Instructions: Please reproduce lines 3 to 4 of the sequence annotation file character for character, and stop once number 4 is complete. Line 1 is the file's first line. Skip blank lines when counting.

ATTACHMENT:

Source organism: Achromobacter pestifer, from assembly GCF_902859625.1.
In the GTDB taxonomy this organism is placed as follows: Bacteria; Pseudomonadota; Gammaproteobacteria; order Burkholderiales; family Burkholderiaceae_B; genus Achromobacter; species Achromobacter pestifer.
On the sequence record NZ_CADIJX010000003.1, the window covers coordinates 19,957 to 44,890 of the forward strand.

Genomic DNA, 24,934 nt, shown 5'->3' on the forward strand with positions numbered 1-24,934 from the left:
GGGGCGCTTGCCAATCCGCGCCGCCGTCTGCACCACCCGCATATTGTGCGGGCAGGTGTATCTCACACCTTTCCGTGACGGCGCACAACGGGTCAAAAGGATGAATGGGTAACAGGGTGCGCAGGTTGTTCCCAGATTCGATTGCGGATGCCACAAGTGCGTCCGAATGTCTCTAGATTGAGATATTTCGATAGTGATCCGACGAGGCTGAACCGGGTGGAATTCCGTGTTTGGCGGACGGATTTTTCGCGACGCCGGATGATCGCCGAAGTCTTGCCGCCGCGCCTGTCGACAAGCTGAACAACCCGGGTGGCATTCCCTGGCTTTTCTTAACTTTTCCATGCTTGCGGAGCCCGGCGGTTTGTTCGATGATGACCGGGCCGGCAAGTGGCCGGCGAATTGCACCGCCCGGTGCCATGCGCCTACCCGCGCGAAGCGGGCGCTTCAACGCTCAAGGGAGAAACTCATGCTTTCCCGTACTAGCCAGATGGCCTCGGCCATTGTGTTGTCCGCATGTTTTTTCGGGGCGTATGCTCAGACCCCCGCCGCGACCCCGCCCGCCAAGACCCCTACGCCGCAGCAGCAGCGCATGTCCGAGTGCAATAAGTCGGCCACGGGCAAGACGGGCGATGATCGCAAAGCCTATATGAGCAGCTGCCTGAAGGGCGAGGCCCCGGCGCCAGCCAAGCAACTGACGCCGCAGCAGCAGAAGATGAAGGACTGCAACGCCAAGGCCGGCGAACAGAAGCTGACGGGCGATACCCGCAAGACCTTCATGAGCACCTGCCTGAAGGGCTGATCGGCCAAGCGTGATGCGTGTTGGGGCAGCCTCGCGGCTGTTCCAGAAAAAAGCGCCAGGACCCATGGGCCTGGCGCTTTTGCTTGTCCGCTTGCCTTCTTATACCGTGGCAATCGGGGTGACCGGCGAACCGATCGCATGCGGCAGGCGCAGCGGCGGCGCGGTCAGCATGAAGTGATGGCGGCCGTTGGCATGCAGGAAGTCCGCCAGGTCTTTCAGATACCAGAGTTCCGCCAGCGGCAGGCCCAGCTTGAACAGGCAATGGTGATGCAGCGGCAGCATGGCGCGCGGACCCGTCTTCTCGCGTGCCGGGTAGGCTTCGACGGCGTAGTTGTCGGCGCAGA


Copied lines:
On the sequence record NZ_CADIJX010000003.1, the window covers coordinates 19,957 to 44,890 of the forward strand.

Genomic DNA, 24,934 nt, shown 5'->3' on the forward strand with positions numbered 1-24,934 from the left: